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Population and Environment

, Volume 29, Issue 6, pp 271–291 | Cite as

Social vulnerability and migration in the wake of disaster: the case of Hurricanes Katrina and Rita

  • Candice A. MyersEmail author
  • Tim Slack
  • Joachim Singelmann
Original Paper

Abstract

This study explores the relationship between place-based social vulnerability and post-disaster migration in the U.S. Gulf Coast region following Hurricanes Katrina and Rita. Using county-level data from the U.S. Census Bureau, we develop a regional index of social vulnerability and examine how its various dimensions are related to migration patterns in the wake of the storms. Our results show that places characterized by greater proportions of disadvantaged populations, housing damage, and, to a lesser degree, more densely built environments were significantly more likely to experience outmigration following the hurricanes. Our results also show that these relationships were not spatially random, but rather exhibited significant geographic clustering. We conclude with a discussion of the implications of these findings for future research and public policy.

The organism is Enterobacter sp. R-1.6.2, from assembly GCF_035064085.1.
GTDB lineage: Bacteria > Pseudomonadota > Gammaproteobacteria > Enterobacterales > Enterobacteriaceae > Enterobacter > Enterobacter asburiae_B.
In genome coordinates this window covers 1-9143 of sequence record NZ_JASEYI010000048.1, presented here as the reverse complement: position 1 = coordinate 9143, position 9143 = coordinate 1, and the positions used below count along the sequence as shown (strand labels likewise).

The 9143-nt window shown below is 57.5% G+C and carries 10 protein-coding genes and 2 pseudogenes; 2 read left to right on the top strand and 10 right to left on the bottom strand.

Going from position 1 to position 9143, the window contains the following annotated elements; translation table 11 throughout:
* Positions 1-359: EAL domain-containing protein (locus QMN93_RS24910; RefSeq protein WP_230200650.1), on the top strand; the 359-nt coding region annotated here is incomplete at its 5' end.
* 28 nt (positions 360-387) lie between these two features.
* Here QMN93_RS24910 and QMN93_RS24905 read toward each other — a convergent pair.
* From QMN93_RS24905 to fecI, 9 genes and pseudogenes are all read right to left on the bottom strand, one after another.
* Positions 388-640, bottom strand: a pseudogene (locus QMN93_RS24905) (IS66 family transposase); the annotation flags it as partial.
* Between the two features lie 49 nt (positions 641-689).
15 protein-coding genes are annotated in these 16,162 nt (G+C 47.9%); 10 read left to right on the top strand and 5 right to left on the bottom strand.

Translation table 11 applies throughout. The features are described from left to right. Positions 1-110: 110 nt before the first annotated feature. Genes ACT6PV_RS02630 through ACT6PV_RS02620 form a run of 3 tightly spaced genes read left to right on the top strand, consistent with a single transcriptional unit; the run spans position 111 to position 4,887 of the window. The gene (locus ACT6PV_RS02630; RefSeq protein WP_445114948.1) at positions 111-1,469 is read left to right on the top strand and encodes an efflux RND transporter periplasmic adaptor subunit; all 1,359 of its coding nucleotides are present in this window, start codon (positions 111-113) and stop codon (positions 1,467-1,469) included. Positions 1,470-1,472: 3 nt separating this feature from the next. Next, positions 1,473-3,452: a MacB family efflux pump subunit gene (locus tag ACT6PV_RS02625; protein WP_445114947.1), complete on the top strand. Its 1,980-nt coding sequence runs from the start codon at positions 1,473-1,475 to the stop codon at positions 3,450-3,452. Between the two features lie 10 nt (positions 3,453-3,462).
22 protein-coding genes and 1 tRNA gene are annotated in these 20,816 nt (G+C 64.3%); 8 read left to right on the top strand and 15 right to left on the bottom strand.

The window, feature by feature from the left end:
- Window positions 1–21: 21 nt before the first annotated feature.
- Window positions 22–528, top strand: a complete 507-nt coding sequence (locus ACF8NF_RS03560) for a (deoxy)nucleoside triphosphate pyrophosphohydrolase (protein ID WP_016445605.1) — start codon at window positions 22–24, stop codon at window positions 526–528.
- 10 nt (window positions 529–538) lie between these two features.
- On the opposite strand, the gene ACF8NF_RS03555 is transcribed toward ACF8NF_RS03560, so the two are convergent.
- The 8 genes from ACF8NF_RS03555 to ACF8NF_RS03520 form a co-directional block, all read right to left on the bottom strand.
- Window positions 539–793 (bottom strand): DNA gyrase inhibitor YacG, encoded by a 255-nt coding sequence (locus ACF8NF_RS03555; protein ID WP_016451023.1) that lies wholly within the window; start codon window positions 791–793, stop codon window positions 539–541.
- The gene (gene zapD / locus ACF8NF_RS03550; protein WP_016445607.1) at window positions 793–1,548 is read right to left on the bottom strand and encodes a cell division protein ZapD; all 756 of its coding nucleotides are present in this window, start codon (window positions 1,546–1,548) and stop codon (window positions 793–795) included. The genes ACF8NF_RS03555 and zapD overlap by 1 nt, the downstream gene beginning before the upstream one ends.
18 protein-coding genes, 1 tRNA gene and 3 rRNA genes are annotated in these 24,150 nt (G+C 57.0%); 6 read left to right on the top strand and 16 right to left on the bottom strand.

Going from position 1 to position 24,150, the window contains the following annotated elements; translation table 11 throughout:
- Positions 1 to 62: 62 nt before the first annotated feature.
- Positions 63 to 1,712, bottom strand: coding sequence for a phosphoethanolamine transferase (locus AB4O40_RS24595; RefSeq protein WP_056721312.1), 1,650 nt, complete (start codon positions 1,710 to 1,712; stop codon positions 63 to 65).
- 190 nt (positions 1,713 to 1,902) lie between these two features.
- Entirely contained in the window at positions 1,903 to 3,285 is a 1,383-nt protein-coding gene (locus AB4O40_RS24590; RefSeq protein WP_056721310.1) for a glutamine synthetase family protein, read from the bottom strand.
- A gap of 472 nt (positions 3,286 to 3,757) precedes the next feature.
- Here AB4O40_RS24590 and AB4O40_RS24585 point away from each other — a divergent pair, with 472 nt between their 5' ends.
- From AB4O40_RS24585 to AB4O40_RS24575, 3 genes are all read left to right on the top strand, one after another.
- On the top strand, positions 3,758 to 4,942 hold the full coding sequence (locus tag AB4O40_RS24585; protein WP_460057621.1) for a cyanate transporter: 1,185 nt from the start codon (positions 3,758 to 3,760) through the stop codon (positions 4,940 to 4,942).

Keywords

Disaster Migration Vulnerability 

Notes

Acknowledgments

We wish to thank the Editor of Population and Environment and the anonymous reviewers for their helpful insights on earlier drafts of this manuscript. This is a revised version of papers presented at the annual meetings of the Rural Sociological Society, Santa Clara, CA, 2007, and the Southern Demographic Association, Birmingham, AL, 2007. This research was supported by funding from the Minerals Management Service, U.S. Department of the Interior. Special thanks to Huizhen Niu of the Agricultural Economics Geographic Information Systems (AEGIS) Lab in the Department of Agricultural Economics and Agribusiness, LSU AgCenter, for her assistance in developing the maps presented in this paper and used to diagnose spatial effects.

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Copyright information

© Springer Science+Business Media, LLC 2008

Authors and Affiliations

  • Candice A. Myers
    • 1
    Email author
  • Tim Slack
    • 1
  • Joachim Singelmann
    • 1
  1. 1.Department of SociologyLouisiana State UniversityBaton RougeUSA

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